Home About us Editorial board Search Ahead of print Current issue Archives Submit article Instructions Subscribe Contacts 122


 
 Table of Contents  
ORIGINAL ARTICLE
Year : 2015  |  Volume : 6  |  Issue : 1  |  Page : 49-53

The effect of low-intensity pulsed ultrasound therapy on fracture healing


Department of Orthopaedics, Kasturba Medical College, Manipal University, Mangalore, Karnataka, India

Date of Web Publication8-Dec-2014

Correspondence Address:
Nikil Jayasheelan
Department of Orthopaedics, Kasturba Medical College, Mangalore - 575 001, Karnataka
India
Login to access the Email id

Source of Support: Family for fi nancial support, Conflict of Interest: None

DOI: 10.4103/0975-9727.146426

Rights and Permissions
  Abstract 

Purpose: Multiple methods of accelerating fracture healing have been proposed and some are approved for use in the clinical settings. A low intensity (30 nW/cm 2 ) pulsed ultrasound (LIPUS) signal will promote fracture healing. This study is conducted to determine the effect of LIPUS on fresh fracture healing. Materials and Methods: Out of the 60 patients with diaphyseal fractures of the tibia and femur fixed with an interlocking nail, 33 received LIPUS and 27 were kept as control. Ultrasound treatment was started three days after surgery, 20 minute sessions each day, for 30 days. The rate of fracture healing in the LIPUS group was compared with that of the control group. Six orthopedic surgeons and two radiologists analyzed the follow-up x-rays. Results: Five out of the six surgeons interpreted that there was significantly more callus formation and union in the LIPUS group compared to the control group, especially in the initial stage of healing. The need for dynamization decreased by 50% in the LIPUS group. Both radiologists interpreted that there was significantly more callus in the case where ultrasound was administered, when they evaluated the same with an diagnostic ultrasound scan at the fracture site. Conclusion: The present study establishes the relation between low intensity pulsed ultrasound therapy and fresh fracture healing, especially in the early stages. We strongly recommend the use of LIPUS as an adjunct therapy where the surgeon anticipates delayed union of the fracture.

Keywords: Fracture healing, low intensity pulsed ultrasound therapy (LIPUS)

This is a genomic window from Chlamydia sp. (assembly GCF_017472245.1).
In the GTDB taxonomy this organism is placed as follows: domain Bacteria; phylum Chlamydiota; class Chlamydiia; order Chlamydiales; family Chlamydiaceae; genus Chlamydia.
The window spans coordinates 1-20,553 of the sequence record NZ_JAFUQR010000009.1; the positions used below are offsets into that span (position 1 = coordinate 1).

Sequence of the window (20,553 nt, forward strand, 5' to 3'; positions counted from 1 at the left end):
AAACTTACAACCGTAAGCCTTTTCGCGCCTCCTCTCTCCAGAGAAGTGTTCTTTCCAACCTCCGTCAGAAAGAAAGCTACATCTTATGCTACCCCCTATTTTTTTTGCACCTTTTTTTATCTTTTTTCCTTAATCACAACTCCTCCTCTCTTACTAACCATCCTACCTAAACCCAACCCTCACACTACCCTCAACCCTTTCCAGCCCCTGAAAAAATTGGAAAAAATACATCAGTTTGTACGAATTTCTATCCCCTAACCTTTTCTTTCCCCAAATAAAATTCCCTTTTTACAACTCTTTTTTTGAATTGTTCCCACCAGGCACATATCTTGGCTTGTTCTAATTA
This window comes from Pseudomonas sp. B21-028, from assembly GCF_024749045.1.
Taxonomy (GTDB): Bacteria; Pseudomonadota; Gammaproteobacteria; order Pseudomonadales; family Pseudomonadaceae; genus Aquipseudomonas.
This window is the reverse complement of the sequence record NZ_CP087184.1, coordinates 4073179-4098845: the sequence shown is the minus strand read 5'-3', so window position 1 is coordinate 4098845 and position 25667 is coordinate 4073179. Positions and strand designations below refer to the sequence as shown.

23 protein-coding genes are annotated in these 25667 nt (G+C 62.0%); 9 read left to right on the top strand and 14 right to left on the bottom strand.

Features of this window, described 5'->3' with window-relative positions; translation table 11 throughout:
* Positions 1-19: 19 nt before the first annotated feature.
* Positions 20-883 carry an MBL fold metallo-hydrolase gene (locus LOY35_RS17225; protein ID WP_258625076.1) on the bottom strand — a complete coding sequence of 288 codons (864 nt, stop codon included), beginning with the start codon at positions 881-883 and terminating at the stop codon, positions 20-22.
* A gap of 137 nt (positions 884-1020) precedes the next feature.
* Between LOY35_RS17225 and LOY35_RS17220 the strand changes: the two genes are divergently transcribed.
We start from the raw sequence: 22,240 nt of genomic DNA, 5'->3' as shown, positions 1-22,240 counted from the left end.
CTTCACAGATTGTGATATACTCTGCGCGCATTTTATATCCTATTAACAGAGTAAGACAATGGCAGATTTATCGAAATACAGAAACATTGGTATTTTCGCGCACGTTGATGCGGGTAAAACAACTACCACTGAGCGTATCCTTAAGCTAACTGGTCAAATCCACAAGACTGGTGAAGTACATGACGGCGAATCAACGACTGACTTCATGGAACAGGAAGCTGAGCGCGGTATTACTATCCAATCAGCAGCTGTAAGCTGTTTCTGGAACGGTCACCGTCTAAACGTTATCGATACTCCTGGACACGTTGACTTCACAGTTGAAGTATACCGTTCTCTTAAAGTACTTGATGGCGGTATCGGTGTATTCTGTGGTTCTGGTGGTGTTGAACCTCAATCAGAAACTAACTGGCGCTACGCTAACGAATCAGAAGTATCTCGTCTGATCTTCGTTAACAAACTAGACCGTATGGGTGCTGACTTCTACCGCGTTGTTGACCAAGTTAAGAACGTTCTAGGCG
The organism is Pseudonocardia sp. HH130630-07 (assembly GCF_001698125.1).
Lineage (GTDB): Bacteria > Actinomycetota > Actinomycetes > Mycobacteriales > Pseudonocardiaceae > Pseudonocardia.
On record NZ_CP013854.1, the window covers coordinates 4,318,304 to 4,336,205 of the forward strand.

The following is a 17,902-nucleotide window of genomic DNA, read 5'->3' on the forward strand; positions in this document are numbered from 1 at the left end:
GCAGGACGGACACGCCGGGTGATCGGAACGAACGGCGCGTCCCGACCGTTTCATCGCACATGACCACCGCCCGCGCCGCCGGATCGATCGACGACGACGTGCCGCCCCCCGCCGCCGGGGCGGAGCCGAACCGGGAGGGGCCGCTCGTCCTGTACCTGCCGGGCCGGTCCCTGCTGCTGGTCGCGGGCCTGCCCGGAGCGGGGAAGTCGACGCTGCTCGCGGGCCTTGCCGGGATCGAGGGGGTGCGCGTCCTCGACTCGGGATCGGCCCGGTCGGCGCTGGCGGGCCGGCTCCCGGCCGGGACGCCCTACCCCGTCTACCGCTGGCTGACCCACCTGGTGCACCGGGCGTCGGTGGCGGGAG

How to cite this article:
Kamath JB, Jayasheelan N, Reddy B, Muhammed S, Savur A. The effect of low-intensity pulsed ultrasound therapy on fracture healing. Muller J Med Sci Res 2015;6:49-53

How to cite this URL:
Kamath JB, Jayasheelan N, Reddy B, Muhammed S, Savur A. The effect of low-intensity pulsed ultrasound therapy on fracture healing. Muller J Med Sci Res [serial online] 2015 [cited 2021 Mar 7];6:49-53. Available from: https://www.mjmsr.net/text.asp?2015/6/1/49/146426


  Introduction Top


The global burden of injury is staggering and injuries are predicted to be the leading cause of death and disability over the next few decades. With fractures accounting for the majority of trauma in developing nations, novel therapies are desperately needed to optimize patient outcome. New developments in the biology and biomechanics of the musculoskeletal system, fixation devices, and soft tissue management have greatly influenced our ability to treat musculoskeletal injuries. Despite advances in fracture fixation and treatment, difficulties in fracture healing persist. Fracture nonunion is a source of disability and caries with its significant socioeconomic costs. Multiple methods of accelerating fracture healing have been proposed and some are approved for use in the clinical settings. Among these, the low intensity pulsed ultrasound has shown promising results in animal data and clinical settings. [1],[2],[3] Historically, the ultrasound has been contraindicated in the setting of fractures. This is largely due to early animal studies, showing that ultrasound treatment delayed or even damaged the healing bone. However, recent studies have shown that the effect of therapeutic ultrasonography on the healing bone is dictated by the intensity used. [3],[4] A high intensity continuous wave ultrasound signal used in animals is harmful, but a low intensity (30 nW/cm 2 ) pulsed ultrasound signal promotes fracture healing. This notion has been reinforced by positive findings (i.e., a shorter time to fracture healing) in controlled animal trials and uncontrolled human trials. [4],[5],[6],[7] The Food and Drug Administration (FDA) has recently approved the use of a low intensity ultrasound for the accelerated healing of fresh fractures and for the treatment of established nonunion.

This study focuses on the effect of low intensity pulsed ultrasound (LIPUS) on fresh fracture healing, which is a noninvasive, cost-effective, and non-cumbersome method, used for fracture healing.